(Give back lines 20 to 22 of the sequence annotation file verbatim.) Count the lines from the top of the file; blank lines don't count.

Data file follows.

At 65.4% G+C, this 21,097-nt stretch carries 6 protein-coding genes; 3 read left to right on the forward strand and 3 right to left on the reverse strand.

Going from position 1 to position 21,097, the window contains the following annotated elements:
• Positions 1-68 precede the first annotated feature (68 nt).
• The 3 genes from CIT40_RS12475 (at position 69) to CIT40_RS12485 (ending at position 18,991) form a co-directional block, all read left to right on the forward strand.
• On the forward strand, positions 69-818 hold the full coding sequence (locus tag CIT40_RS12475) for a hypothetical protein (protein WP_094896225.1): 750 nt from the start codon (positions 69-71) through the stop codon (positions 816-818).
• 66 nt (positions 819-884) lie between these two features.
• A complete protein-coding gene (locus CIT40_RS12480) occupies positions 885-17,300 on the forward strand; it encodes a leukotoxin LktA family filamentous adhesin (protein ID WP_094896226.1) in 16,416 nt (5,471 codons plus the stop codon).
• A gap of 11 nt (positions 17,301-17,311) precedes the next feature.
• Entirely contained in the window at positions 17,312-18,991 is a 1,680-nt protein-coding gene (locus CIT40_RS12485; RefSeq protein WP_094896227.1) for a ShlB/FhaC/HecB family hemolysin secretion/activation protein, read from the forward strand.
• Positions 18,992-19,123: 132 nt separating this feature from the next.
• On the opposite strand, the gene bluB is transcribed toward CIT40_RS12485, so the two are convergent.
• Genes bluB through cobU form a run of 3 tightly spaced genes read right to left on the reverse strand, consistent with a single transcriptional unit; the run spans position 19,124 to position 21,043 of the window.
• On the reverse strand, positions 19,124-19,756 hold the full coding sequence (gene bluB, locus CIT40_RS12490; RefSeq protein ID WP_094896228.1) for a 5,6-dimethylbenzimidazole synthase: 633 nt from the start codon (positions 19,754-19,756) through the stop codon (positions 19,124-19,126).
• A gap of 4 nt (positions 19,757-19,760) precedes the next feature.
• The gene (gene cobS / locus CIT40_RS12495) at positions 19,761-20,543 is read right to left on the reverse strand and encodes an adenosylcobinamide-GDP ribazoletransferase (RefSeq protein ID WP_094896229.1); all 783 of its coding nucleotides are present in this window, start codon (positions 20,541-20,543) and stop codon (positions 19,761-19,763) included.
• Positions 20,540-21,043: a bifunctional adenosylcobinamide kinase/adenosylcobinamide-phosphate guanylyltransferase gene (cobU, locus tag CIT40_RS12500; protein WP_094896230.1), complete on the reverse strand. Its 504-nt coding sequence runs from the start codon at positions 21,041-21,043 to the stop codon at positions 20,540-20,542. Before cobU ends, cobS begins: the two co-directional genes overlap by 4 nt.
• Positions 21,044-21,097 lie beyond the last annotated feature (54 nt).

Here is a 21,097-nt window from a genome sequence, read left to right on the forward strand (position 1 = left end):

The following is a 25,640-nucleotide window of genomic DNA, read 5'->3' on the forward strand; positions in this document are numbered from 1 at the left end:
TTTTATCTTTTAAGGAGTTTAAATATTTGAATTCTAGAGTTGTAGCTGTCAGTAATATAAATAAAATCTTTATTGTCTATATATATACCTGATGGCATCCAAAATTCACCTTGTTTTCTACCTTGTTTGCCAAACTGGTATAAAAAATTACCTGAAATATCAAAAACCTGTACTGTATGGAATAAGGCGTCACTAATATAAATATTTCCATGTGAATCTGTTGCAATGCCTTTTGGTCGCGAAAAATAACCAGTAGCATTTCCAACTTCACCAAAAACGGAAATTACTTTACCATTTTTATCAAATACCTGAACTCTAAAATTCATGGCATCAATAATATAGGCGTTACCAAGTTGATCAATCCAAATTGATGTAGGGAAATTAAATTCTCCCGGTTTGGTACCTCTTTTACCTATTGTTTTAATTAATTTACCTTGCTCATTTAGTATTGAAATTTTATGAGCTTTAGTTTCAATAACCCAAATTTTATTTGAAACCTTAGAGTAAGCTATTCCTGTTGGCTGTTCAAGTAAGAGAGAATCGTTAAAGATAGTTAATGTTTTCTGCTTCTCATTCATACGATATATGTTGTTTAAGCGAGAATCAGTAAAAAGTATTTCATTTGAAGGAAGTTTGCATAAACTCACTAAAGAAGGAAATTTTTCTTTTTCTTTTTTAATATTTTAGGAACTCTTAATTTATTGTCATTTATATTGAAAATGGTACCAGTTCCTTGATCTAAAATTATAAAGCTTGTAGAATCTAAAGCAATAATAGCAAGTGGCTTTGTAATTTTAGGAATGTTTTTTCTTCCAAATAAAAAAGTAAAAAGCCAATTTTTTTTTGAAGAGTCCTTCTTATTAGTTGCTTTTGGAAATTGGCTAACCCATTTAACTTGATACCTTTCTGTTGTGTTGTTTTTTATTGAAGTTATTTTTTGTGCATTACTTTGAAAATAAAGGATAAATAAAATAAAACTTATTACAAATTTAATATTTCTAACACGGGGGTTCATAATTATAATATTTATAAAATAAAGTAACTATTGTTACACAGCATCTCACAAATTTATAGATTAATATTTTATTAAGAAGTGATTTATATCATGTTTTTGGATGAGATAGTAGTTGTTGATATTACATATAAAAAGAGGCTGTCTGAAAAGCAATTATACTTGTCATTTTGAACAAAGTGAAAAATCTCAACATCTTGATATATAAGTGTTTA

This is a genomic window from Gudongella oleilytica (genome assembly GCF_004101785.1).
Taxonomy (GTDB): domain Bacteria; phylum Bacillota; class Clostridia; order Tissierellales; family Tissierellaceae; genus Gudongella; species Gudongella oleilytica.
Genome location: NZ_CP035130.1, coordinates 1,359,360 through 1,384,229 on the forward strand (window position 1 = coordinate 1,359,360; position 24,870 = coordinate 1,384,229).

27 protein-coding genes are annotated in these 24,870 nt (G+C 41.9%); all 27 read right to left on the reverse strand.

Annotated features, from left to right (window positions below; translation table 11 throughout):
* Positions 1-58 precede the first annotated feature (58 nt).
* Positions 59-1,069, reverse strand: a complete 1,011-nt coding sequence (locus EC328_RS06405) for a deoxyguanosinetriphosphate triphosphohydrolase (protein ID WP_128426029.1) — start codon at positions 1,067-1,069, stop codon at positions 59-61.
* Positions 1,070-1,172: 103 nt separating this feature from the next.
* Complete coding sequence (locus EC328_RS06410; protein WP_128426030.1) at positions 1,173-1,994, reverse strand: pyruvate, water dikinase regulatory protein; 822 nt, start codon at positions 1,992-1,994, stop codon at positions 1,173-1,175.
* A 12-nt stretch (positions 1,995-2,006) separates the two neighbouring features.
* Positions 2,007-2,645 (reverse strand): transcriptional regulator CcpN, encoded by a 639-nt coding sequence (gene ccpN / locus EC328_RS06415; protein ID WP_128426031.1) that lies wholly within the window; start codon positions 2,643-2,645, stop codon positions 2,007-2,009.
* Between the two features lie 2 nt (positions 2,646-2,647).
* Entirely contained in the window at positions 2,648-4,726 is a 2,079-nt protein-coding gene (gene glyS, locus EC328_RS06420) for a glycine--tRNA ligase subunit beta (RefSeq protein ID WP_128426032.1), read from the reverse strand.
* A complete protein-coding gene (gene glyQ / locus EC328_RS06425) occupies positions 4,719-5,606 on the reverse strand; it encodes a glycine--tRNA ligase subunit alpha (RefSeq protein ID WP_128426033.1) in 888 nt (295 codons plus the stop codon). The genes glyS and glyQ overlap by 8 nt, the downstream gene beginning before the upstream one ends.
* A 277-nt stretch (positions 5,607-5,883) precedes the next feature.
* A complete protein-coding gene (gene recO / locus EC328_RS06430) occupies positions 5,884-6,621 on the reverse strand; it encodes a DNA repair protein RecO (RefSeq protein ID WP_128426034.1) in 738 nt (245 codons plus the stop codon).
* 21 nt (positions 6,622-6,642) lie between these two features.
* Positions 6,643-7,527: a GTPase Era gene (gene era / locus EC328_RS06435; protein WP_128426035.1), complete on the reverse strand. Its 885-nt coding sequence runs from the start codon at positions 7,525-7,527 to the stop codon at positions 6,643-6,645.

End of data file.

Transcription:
TTTTATCTTTTAAGGAGTTTAAATATTTGAATTCTAGAGTTGTAGCTGTCAGTAATATAAATAAAATCTTTATTGTCTATATATATACCTGATGGCATCCAAAATTCACCTTGTTTTCTACCTTGTTTGCCAAACTGGTATAAAAAATTACCTGAAATATCAAAAACCTGTACTGTATGGAATAAGGCGTCACTAATATAAATATTTCCATGTGAATCTGTTGCAATGCCTTTTGGTCGCGAAAAATAACCAGTAGCATTTCCAACTTCACCAAAAACGGAAATTACTTTACCATTTTTATCAAATACCTGAACTCTAAAATTCATGGCATCAATAATATAGGCGTTACCAAGTTGATCAATCCAAATTGATGTAGGGAAATTAAATTCTCCCGGTTTGGTACCTCTTTTACCTATTGTTTTAATTAATTTACCTTGCTCATTTAGTATTGAAATTTTATGAGCTTTAGTTTCAATAACCCAAATTTTATTTGAAACCTTAGAGTAAGCTATTCCTGTTGGCTGTTCAAGTAAGAGAGAATCGTTAAAGATAGTTAATGTTTTCTGCTTCTCATTCATACGATATATGTTGTTTAAGCGAGAATCAGTAAAAAGTATTTCATTTGAAGGAAGTTTGCATAAACTCACTAAAGAAGGAAATTTTTCTTTTTCTTTTTTAATATTTTAGGAACTCTTAATTTATTGTCATTTATATTGAAAATGGTACCAGTTCCTTGATCTAAAATTATAAAGCTTGTAGAATCTAAAGCAATAATAGCAAGTGGCTTTGTAATTTTAGGAATGTTTTTTCTTCCAAATAAAAAAGTAAAAAGCCAATTTTTTTTTGAAGAGTCCTTCTTATTAGTTGCTTTTGGAAATTGGCTAACCCATTTAACTTGATACCTTTCTGTTGTGTTGTTTTTTATTGAAGTTATTTTTTGTGCATTACTTTGAAAATAAAGGATAAATAAAATAAAACTTATTACAAATTTAATATTTCTAACACGGGGGTTCATAATTATAATATTTATAAAATAAAGTAACTATTGTTACACAGCATCTCACAAATTTATAGATTAATATTTTATTAAGAAGTGATTTATATCATGTTTTTGGATGAGATAGTAGTTGTTGATATTACATATAAAAAGAGGCTGTCTGAAAAGCAATTATACTTGTCATTTTGAACAAAGTGAAAAATCTCAACATCTTGATATATAAGTGTTTA

This is a genomic window from Gudongella oleilytica (genome assembly GCF_004101785.1).
Taxonomy (GTDB): domain Bacteria; phylum Bacillota; class Clostridia; order Tissierellales; family Tissierellaceae; genus Gudongella; species Gudongella oleilytica.